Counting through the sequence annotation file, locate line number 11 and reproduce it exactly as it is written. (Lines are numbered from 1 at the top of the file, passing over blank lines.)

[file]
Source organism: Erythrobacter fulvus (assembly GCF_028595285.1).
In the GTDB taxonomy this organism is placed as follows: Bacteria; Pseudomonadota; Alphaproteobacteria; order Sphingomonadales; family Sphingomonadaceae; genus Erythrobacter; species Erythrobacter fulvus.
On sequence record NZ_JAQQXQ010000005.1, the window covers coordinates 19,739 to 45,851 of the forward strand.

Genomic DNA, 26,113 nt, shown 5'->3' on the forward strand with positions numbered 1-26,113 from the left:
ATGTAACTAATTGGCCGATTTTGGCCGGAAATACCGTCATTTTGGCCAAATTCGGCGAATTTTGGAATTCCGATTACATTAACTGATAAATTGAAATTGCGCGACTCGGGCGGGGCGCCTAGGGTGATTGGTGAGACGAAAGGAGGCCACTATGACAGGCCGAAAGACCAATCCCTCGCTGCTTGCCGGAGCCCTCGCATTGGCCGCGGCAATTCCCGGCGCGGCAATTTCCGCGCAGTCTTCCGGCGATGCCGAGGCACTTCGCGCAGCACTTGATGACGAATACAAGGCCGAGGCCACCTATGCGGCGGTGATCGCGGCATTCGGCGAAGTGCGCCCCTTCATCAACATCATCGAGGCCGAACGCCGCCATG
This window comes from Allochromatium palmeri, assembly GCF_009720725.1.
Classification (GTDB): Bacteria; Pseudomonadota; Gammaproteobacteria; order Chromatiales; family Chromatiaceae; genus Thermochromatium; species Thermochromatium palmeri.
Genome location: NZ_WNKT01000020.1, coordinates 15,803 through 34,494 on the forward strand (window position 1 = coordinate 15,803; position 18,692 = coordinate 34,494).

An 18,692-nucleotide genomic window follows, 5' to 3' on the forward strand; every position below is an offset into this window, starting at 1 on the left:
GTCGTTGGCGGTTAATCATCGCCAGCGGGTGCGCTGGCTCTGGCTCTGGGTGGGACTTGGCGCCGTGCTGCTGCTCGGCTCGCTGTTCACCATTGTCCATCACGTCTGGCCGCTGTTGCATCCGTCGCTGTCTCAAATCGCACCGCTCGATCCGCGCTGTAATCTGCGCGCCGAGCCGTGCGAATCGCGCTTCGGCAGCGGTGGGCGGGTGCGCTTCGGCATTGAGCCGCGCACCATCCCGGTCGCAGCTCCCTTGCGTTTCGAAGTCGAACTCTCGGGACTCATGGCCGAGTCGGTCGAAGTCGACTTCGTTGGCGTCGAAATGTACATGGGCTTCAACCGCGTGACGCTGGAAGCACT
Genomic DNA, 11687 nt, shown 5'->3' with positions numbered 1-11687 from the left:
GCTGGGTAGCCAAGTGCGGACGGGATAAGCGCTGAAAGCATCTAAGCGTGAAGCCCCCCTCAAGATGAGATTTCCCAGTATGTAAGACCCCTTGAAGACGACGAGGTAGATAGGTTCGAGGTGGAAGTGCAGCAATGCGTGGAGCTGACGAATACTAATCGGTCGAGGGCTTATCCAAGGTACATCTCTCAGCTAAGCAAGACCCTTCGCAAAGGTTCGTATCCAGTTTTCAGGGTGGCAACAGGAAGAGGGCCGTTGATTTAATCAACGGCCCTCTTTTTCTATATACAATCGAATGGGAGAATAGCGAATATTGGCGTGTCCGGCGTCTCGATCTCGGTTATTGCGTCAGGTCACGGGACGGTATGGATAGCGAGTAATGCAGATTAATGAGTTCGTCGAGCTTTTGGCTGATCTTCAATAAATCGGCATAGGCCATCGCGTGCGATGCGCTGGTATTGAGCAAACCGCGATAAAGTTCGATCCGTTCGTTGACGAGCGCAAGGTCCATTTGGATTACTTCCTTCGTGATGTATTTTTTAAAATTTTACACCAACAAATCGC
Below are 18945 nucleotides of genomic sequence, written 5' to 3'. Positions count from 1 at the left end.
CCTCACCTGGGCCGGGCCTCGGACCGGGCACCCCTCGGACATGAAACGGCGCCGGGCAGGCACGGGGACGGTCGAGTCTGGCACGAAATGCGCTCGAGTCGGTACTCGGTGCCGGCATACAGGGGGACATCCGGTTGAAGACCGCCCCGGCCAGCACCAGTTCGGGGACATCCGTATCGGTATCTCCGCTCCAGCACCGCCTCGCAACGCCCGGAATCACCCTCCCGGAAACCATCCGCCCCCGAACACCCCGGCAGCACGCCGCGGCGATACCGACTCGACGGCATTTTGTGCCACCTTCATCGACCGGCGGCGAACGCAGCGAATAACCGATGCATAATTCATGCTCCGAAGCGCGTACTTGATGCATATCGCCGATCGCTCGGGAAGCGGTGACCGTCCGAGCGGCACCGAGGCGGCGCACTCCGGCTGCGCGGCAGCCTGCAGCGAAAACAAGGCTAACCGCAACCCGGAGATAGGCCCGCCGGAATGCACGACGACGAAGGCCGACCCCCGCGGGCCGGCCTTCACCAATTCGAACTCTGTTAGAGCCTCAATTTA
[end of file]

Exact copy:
Genomic DNA, 11687 nt, shown 5'->3' with positions numbered 1-11687 from the left: